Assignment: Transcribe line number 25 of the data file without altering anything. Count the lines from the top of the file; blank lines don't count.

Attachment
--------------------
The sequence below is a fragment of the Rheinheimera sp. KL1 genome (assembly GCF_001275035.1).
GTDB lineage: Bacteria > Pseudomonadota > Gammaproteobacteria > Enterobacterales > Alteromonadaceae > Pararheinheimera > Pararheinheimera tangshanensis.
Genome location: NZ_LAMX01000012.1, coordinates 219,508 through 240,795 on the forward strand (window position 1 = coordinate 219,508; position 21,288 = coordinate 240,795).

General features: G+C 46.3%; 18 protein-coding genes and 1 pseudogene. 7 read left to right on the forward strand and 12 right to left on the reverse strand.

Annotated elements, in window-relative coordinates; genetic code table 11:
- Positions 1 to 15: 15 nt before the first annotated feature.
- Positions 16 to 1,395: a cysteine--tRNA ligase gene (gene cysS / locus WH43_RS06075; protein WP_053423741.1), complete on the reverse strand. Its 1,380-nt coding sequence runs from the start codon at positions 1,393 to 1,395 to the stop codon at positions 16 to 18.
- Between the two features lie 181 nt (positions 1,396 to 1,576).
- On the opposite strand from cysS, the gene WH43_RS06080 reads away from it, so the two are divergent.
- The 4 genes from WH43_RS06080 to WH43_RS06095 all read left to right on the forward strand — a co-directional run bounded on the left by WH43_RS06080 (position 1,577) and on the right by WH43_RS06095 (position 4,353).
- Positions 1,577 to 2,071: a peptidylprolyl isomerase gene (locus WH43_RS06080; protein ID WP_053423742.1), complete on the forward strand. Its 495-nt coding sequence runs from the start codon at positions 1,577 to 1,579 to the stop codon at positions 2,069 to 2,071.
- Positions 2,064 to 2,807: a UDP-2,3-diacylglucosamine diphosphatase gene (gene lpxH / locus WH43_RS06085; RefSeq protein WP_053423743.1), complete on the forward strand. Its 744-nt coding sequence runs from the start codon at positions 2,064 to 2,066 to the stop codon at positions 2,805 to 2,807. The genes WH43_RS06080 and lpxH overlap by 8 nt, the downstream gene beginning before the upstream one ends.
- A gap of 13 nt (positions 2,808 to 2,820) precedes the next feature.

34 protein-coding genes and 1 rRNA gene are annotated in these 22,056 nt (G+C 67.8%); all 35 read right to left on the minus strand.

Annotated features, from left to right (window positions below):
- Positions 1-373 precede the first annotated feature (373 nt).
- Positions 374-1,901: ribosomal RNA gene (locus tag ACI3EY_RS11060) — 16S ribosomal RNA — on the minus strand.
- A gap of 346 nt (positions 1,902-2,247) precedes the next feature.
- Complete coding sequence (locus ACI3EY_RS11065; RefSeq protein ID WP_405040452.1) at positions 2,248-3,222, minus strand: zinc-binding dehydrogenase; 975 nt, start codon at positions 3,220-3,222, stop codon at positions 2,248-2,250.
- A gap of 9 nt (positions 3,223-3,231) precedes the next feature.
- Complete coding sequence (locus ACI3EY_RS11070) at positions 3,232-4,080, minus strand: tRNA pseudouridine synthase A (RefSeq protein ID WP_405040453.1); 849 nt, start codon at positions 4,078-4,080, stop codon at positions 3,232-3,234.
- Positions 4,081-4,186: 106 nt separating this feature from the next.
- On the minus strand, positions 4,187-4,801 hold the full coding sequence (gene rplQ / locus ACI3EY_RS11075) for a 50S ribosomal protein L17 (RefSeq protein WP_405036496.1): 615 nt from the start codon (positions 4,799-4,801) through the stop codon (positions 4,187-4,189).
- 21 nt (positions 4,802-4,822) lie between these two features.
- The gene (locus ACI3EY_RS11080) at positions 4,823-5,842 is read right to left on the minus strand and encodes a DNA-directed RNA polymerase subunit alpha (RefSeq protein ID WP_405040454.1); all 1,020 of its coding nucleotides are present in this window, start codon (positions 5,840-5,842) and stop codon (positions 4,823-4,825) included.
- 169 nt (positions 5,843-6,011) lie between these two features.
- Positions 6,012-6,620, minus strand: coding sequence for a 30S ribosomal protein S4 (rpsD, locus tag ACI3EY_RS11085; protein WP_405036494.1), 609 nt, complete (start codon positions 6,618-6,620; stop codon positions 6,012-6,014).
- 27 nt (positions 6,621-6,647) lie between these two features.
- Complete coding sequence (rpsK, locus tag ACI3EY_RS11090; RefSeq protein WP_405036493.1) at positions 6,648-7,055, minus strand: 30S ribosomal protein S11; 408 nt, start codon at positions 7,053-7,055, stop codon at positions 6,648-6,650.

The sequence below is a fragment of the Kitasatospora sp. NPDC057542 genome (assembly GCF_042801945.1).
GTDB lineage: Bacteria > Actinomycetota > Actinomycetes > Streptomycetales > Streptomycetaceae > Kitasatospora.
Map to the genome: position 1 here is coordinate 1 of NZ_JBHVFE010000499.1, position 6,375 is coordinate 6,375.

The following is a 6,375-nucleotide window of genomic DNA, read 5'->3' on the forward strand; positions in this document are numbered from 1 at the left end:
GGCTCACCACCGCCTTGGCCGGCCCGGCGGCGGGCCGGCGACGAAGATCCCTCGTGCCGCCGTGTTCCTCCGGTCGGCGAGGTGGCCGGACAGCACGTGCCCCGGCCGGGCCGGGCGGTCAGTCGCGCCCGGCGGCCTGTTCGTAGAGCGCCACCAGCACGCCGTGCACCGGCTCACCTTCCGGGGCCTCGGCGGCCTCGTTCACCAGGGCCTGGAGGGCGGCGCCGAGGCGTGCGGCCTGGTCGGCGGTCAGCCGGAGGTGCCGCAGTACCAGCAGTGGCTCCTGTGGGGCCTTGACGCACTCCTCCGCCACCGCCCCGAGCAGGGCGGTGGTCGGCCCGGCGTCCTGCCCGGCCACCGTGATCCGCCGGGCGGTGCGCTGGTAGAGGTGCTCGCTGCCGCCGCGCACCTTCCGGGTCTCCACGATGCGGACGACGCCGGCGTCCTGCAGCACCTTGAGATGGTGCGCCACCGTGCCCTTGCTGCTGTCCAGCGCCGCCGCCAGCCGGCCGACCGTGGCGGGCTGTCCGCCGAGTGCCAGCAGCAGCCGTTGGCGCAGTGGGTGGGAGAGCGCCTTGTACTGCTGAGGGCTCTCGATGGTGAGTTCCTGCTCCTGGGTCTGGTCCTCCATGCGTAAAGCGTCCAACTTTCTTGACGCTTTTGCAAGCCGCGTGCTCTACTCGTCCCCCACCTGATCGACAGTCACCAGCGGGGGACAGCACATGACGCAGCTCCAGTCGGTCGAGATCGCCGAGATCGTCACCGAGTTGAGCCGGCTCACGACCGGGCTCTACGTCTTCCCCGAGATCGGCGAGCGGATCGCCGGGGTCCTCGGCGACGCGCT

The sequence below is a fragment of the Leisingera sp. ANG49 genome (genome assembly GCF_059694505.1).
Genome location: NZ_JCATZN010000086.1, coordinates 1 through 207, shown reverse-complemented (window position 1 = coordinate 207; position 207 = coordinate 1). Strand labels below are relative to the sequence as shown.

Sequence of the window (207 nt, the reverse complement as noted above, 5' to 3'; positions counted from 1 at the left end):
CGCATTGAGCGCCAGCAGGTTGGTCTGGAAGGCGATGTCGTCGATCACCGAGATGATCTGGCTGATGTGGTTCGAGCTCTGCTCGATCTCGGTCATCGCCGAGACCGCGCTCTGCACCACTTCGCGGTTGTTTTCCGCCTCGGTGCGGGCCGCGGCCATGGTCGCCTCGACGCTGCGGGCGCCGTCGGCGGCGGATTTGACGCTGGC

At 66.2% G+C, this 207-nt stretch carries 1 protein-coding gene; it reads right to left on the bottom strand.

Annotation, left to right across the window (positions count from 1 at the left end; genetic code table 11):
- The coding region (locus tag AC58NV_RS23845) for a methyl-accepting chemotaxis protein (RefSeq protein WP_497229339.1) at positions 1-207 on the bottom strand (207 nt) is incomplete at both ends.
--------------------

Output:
- The gene (locus ACI3EY_RS11080) at positions 4,823-5,842 is read right to left on the minus strand and encodes a DNA-directed RNA polymerase subunit alpha (RefSeq protein ID WP_405040454.1); all 1,020 of its coding nucleotides are present in this window, start codon (positions 5,840-5,842) and stop codon (positions 4,823-4,825) included.